Types of immunotherapy

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Checkpoint inhibitors 

T-cells have proteins on them that turn on an immune response and other proteins that turn it off. These are called checkpoints. Cancer cells sometimes find ways to use these checkpoints to hide from the immune system. They do this by making high levels of proteins to switch off T-cells, when the T cells should really be attacking the cancer cells.

Checkpoint inhibitors work by blocking the proteins that stop the immune system from killing cancer cells. When checkpoint inhibitors block these proteins, this turns the immune system back on and the T-cells are able to find and destroy the cancer cells. There are many different types of checkpoint inhibitors. Whether you have this treatment depends on what treatment you’ve had to date and the stage of your cancer. You may also have this treatment as part of a clinical trial.  


Monoclonal antibodies

The immune system makes large numbers of antibodies to fight off disease and infection. Antibodies are proteins that travel around the body to seek out other proteins called antigens. When both of these proteins join together, the body knows there is an invader that needs to be destroyed.

Scientists can design antibodies that specifically target a certain antigen, such as one found on cancer cells. They can then make many copies of that antibody in the lab. These are known as monoclonal antibodies. Monoclonal antibodies work in different ways and some are classed as targeted therapies.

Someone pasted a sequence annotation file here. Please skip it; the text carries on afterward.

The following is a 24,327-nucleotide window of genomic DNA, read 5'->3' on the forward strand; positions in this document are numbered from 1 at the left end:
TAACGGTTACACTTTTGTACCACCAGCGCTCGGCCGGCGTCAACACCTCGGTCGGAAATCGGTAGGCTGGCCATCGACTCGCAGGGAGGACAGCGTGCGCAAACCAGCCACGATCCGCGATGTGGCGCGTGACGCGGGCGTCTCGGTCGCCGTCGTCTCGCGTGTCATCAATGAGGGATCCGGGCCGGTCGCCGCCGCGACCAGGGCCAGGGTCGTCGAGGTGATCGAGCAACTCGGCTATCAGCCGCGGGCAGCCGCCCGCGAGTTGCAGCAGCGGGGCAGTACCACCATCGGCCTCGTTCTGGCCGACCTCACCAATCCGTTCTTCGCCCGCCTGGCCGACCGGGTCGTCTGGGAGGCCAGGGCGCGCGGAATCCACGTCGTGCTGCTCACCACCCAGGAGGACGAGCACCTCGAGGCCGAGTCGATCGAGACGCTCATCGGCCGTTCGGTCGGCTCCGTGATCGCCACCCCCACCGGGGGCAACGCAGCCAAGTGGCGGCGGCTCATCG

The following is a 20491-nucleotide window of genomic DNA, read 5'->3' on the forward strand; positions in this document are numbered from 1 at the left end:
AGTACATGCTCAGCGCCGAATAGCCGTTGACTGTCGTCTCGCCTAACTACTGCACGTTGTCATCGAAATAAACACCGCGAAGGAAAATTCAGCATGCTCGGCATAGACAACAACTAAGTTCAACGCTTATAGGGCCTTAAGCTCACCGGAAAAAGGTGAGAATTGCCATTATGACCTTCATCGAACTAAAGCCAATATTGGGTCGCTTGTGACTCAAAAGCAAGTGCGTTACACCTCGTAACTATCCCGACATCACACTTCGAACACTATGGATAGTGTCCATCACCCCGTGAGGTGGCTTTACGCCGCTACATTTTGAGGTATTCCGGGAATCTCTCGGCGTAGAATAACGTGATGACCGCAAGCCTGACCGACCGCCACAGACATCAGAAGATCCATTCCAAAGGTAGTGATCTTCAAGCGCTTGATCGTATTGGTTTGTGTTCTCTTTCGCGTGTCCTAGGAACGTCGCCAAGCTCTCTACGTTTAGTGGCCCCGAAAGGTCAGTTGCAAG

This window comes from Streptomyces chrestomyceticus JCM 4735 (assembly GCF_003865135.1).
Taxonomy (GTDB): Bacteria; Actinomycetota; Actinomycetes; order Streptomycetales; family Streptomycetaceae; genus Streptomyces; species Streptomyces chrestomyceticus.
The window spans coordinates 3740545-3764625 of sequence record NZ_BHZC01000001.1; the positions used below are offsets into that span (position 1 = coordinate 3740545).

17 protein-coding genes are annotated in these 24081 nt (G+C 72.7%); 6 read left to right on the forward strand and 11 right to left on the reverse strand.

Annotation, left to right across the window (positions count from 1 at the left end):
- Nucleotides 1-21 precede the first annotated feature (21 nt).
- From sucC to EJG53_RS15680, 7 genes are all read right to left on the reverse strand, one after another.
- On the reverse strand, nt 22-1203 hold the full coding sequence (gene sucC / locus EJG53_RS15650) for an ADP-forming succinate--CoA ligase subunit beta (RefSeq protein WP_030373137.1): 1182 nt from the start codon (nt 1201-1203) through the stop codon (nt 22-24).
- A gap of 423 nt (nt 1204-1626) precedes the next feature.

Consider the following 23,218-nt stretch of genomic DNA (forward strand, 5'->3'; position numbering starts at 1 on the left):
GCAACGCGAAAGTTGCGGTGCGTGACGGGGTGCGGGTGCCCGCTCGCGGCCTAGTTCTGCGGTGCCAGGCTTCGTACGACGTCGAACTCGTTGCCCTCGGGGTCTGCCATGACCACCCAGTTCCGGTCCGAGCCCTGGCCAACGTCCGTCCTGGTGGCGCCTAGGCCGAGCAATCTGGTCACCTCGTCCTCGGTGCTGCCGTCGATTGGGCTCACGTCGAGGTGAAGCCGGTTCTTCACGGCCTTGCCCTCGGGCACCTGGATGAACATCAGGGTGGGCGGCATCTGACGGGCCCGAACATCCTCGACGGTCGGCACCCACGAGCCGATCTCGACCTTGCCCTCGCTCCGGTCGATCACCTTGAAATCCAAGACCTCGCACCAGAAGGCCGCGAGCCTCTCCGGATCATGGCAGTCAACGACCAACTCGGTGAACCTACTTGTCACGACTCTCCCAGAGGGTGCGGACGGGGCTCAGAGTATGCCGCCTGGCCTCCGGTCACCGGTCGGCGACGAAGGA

Cytokines are proteins or chemicals in our body that control the activity and growth of immune system cells. The two main cytokines in the body are interleukin and interferon:

  • Interleukin works by stimulating anti-cancer T-cells
  • Interferon works by helping the immune system slow the growth of cancer

Scientists are now able to make synthetic version of interleukin and interferon in a lab. These can be used to fight cancer.

Cancer vaccines

Research in the area of cancer vaccines is at an early stage. Scientists are trying to find out if cancer vaccines can help the immune system to recognise cancer cells and destroy them.

How do vaccines work? 

Most of us know about vaccines given to healthy people to help prevent infections, such as measles and chicken pox. Vaccines are made from weakened or harmless versions of the disease.

When you have the vaccine, the immune system makes antibodies that can recognise and attack the disease. 

Once the body has made these antibodies, they will be ready to recognise and fight the disease if you come into contact with it again. So you’re protected from it. 

Adoptive cell transfer

This type of immunotherapy is still in the early stages of development. The aim of adoptive cell therapy is to improve cells in your immune system to help them to better fight cancer. It is done in 3 main stages:

  1. Immune system cells removed from your body
  2. Cells genetically modified in a lab so they can better fight off cancer
  3. Cells reintroduced into your body using a drip

More information about immunotherapy treatments

If you know the name of the immunotherapy you’re interested in, visit the Health Product Regulatory Authority’s website, where you will find more information about:

  • What the drug is
  • How it is given
  • Possible side-effects

For more information

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